I was one of thousands (maybe millions? Don't really know, not a big numbers kind of gal) who tuned into HBO on September 7, 2008 to check out their newest offering, True Blood. I'd never read the books by Charlaine Harris (The Southern Vampire Mysteries) that the series was based on. My mother had, was both enamored and impressed so that's all I was basing it on. I'm willing to give any and all versions of Vamps a solid chance but few live up to the standard by which I hold them to; namely Anne Rice's Vampires in general, but Lestat "Brat Prince" de Lioncourt, in particular.
That first hour long episode, titled Strange Love, flew by and by the time those end credits rolled, I was intrigued. Enough to tune in the following week. By the end of that episode, I had decided that while I wasn't ready for a long term relationship, I was willing to make it more than a one night stand. I was falling into heavy "like". So much so that I made for our local Barnes and Noble and bought all the SVM books out at the time and greedily consumed them.
Like begat Love. Love begat Fervent Obsession. I was hooked like back alley crackhead on meth. Only this addiction was far more socially acceptable and I could keep my teeth.
Now, this is where things get tricky and where fans of the show and fans of the books are tossed into the gladiator Pit to viciously maul each other into submission. Nos, qui parum pudici lamia, et torqueri fama lineas salutant. (Those of us who love sexy vampires and twisted story lines salute you.)
I'm not saying who's wrong or right. I can't. This isn't a question that has a definitive answer one way or another. And maybe I'm just a different breed of cat but I love BOTH equally. True story.
It's like having a weird sapiogastic relationship where you're shagging a set of twins and neither knows. You've got the muscled, tongue bath worthy twin who is all about hooking you visually with sleek good looks and dangerous charm, with a goodly dose of witty intelligence via interesting thoughts, actions and consequences (the show) and then there's the twin who's a bit more serious, aiming to show you the layered depths and world that reside inside of it (the books) just as compelling but a bit more friendly than its darker sibling.
As a writer, I'm fully aware that certain things, while fanfuckingtastic on the page, don't always translate neatly or fluidly onto the screen. What grinds my gears are the hard core book purists who have called for Ms. Harris's and Mr. Ball's blood over it. Some say Lady Charlaine sold out when the series came about. Others accuse Lord Ball of bastardizing the books so severely that there is no redemption.
I say ....Garth, your pills? Seriously, simmer down now.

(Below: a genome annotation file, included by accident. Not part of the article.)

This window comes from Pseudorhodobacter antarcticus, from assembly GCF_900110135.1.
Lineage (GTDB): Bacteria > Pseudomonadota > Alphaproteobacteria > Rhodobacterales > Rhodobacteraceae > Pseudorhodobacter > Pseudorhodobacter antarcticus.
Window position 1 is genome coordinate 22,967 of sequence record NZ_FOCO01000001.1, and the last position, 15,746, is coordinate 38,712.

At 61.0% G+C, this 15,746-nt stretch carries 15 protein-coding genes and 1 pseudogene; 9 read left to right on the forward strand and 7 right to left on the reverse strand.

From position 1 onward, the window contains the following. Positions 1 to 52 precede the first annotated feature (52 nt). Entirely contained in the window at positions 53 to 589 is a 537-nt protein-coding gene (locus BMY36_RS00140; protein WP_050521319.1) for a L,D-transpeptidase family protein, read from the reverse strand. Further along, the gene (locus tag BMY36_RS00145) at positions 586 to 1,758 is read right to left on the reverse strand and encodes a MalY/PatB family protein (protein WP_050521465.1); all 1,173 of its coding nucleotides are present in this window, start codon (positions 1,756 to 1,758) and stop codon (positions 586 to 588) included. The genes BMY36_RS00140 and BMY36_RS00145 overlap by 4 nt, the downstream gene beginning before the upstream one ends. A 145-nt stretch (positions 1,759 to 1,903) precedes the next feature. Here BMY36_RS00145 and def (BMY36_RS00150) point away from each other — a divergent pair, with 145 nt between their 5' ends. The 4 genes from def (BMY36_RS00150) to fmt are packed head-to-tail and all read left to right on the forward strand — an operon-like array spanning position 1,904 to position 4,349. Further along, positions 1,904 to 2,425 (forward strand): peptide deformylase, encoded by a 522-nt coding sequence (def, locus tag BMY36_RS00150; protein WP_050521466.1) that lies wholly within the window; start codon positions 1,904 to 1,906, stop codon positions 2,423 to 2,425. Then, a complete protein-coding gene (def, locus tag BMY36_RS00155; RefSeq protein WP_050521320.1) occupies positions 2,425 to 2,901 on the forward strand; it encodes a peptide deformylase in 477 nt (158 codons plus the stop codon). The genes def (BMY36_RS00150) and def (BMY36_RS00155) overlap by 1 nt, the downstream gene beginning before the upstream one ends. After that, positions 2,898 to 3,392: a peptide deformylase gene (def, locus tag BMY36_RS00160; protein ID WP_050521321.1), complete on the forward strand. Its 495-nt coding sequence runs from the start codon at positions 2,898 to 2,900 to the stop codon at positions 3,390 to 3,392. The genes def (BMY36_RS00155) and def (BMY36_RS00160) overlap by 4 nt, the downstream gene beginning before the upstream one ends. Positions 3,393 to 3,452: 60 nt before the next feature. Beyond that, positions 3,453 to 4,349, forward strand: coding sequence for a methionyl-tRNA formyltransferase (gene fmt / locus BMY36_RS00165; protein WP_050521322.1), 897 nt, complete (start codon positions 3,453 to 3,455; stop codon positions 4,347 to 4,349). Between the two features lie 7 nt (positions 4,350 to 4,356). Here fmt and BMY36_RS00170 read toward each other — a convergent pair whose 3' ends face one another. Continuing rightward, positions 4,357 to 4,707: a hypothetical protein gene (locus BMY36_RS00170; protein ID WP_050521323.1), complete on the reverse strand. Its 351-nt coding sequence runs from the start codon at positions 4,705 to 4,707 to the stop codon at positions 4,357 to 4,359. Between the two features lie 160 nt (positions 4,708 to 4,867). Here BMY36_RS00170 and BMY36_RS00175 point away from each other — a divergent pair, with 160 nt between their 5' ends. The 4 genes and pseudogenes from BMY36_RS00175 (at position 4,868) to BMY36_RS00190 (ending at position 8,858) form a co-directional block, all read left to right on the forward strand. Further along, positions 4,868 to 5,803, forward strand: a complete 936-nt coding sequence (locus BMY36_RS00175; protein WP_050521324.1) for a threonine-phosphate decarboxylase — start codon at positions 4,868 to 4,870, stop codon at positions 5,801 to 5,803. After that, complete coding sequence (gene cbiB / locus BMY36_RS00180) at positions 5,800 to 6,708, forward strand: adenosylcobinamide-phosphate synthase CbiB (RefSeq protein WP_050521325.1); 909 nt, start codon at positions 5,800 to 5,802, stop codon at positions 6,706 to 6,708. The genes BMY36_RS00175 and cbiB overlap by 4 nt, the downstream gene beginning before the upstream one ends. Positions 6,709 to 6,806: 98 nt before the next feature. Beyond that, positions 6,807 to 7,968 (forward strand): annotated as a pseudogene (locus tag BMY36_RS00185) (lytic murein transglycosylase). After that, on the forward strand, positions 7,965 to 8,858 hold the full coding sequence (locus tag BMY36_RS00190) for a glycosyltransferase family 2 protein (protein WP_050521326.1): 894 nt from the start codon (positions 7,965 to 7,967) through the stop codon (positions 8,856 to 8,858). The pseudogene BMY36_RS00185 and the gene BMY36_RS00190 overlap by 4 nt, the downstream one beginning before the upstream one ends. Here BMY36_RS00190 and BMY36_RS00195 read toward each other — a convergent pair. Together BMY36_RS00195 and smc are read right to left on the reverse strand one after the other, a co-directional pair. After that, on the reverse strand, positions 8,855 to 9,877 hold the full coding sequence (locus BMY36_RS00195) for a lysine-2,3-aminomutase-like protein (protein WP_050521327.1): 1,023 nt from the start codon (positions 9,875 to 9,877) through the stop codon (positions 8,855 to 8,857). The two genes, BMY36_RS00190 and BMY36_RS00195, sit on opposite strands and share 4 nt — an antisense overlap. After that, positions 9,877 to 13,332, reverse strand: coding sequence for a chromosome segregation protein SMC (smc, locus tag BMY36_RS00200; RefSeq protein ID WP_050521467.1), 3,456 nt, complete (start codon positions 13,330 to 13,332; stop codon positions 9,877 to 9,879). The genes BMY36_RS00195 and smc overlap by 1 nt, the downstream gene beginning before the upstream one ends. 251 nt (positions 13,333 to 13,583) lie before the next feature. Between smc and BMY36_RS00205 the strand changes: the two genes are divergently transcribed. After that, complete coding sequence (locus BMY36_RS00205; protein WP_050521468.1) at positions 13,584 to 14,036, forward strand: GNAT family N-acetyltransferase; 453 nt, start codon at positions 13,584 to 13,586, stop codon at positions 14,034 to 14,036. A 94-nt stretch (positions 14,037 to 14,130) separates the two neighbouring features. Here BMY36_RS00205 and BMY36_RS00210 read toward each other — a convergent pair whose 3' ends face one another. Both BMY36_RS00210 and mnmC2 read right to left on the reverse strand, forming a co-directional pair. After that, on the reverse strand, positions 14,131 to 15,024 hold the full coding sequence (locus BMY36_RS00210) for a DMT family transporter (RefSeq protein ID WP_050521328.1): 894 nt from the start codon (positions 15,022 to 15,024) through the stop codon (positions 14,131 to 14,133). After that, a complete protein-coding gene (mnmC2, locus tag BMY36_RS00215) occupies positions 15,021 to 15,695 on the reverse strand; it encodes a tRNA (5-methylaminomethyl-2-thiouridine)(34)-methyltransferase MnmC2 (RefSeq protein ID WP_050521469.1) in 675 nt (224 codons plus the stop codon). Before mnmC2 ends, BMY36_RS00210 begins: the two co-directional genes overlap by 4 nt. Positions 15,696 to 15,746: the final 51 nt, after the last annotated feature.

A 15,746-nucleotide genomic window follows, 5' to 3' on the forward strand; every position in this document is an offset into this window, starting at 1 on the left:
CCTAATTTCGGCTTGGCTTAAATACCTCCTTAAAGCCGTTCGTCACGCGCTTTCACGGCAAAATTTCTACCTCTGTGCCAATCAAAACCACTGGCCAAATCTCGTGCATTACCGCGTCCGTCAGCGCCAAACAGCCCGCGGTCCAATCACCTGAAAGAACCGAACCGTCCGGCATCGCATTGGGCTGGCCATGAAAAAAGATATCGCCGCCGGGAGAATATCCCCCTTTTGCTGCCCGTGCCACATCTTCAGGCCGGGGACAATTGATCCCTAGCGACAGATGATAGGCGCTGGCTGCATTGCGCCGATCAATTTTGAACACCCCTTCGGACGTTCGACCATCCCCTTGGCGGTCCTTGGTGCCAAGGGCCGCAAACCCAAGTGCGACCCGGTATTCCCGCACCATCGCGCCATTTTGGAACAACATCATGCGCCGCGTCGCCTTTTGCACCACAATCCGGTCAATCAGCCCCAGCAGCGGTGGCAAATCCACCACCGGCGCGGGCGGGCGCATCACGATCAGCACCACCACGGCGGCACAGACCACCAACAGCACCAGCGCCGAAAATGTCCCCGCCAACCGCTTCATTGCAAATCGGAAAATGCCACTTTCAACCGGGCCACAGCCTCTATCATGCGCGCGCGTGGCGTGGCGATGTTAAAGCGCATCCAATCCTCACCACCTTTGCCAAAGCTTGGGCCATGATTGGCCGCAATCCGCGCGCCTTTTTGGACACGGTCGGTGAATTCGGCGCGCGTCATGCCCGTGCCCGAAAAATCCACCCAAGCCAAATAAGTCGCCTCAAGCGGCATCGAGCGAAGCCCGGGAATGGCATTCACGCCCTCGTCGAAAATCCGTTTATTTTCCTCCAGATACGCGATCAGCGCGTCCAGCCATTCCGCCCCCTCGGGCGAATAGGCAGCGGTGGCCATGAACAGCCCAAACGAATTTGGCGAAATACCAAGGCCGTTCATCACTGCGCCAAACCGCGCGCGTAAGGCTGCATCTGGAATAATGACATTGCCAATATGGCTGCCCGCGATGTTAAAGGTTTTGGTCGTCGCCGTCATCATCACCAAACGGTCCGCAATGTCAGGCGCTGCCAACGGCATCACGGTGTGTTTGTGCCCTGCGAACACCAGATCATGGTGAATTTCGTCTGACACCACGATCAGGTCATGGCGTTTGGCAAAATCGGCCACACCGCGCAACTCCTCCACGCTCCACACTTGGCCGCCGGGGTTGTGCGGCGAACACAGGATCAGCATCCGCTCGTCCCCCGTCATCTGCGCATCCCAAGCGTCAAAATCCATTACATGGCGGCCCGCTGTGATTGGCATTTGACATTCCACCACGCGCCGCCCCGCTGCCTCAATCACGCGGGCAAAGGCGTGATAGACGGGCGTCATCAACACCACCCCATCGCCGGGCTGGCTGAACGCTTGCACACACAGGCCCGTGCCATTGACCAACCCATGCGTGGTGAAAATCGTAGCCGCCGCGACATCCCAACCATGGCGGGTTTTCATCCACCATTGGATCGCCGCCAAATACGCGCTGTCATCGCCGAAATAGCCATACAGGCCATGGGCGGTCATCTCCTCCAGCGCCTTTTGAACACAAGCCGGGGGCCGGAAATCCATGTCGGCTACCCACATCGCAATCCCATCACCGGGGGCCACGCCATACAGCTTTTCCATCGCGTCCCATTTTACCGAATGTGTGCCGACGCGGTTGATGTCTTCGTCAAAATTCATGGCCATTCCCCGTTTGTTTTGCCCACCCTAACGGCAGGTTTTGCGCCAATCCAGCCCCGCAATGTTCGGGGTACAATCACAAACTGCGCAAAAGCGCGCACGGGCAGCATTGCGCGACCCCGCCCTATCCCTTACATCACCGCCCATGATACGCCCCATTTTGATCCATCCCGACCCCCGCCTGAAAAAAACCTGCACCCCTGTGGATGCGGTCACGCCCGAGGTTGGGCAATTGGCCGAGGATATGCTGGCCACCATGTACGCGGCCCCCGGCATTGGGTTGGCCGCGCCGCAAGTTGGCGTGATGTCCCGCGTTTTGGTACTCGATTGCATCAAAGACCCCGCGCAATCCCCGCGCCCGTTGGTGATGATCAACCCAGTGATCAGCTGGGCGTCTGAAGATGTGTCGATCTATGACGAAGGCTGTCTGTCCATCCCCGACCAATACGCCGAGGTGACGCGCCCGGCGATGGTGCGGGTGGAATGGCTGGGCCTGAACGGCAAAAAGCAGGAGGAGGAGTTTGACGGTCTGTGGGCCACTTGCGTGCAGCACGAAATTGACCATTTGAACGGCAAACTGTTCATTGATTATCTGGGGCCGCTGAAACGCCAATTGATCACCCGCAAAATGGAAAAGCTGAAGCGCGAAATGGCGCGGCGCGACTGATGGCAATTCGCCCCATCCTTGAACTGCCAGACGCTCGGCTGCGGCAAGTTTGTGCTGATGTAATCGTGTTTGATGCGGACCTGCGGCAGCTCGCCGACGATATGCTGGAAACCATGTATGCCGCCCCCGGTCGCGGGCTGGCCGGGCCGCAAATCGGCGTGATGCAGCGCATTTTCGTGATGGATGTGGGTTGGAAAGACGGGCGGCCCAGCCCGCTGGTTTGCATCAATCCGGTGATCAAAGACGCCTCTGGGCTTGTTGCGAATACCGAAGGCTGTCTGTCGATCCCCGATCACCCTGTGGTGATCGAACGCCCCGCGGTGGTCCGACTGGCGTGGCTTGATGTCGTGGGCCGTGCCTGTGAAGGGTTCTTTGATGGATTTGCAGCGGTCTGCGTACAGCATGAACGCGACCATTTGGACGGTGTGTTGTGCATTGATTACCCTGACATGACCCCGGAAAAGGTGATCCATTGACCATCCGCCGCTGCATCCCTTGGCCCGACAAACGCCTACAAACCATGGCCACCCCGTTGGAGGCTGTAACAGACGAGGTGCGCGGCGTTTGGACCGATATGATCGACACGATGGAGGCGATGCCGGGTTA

I adore Ms. Harris's books. I've read all the SVM several times over. I have laughed, cried, raged, growled, shouted out, gasped and blinked at the plot twists she slips in. I have hurt, ached, keened, longed for and loved all her characters, even the bad guys or the minor players. I generally finish each novel feeling I know the inhabitants of Bon Temp a bit better, so much so that I feel as if I could just pick up the phone and phone Merlotte's or Fangtasia just to shoot the shiz with Sam or Pam. *see what I did there?*
I feel the exact same about the show. It's allowed different avenues to be explored and envisioned. It's given a bit of longevity and substance to the books that, for me, actually ENHANCE them when I reread them. The screen translation has surprised me a few times when I thought I knew where it was going because of the book and then....
My jaw is on the floor, my Mom and I are screeching at the screen and my fingers are already texting my besties with the WTF moment.
I was bummed when I finished the last SVM. Did it end the way I had wished it would? No. But then again, and what I think a lot of people forgot, is that these creations, these characters, these living, breathing beings were born from the amazing, talented mind of Charlaine. She, despite mass fan grumbling and bitching via social networking, ended HER books the way SHE wanted, the way SHE had envisioned from the very beginning. Gods bless her for it. Because guess what? That world was born in her, it begins and ends, in her heart. She didn't write for Joe Blow down the road, or Betty Bitchenmoan (OMFG...I AM YOUR NUMBER ONE FAN!) ....
She wrote it for herself first and foremost. If you're reading this and you're a writer, you know what I mean. I'm hardly going to villify her for that.
As for the show, I'm sad its ending but at the same time, nothing lasts forever. The show gave us SO much that the books did NOT. Lafayette for starters. He dies by the end of Book One and I can't picture Bon Temps without him..that sassy bitch! We met the Vampire Authority (c'mon...Roman! Dieter! Salome! The red headed chick who looked just like Sharon Osborne and whose name I can't remember!)...they were bad ass. Luna! Bilith (which although pretty campy, did provide some interesting moments). Andy Bellefleur, whom I didn't much care for in the book, has evolved into a really compelling character.
So, here we are, old friends, on the last season of a show, whether you love or hate it, has made a social and cultural impact on every one who watches it. I cried when I read the very last lines of Dead Ever After:
“But I also knew that if he turned away from me at this moment, somehow I would survive that, and I would find a way to flourish like the yard that still bloomed and grew around my family home.
I'm Sookie Stackhouse. I belong here.”
And I already know I'm going to cry when the last episode airs in a few more weeks. It's the end of an era. But, for me, like my beloved Author Goddess, Anne Rice, because of the books AND the show, I will never forget True Blood.
And whether you love it or hate, neither will you.